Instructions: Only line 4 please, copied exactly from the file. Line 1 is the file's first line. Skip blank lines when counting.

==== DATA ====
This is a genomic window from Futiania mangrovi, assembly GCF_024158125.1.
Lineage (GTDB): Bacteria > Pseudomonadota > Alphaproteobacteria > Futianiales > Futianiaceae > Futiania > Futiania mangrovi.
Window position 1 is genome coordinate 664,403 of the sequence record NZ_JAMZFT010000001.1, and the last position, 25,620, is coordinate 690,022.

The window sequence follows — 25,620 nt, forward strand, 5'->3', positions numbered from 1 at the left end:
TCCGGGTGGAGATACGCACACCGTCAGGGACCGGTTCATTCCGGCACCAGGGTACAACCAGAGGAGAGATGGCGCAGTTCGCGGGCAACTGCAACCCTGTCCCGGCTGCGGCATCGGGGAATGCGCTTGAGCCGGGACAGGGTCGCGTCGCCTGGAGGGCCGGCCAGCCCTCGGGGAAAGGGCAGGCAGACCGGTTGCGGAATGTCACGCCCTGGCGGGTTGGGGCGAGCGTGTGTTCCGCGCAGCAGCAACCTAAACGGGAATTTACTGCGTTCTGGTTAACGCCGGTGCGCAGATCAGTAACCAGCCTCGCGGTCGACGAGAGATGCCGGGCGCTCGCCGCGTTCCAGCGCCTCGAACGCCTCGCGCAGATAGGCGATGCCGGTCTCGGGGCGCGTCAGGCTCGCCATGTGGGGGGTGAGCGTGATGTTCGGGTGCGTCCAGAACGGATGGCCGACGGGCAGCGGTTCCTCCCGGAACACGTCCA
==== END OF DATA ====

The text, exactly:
The window sequence follows — 25,620 nt, forward strand, 5'->3', positions numbered from 1 at the left end: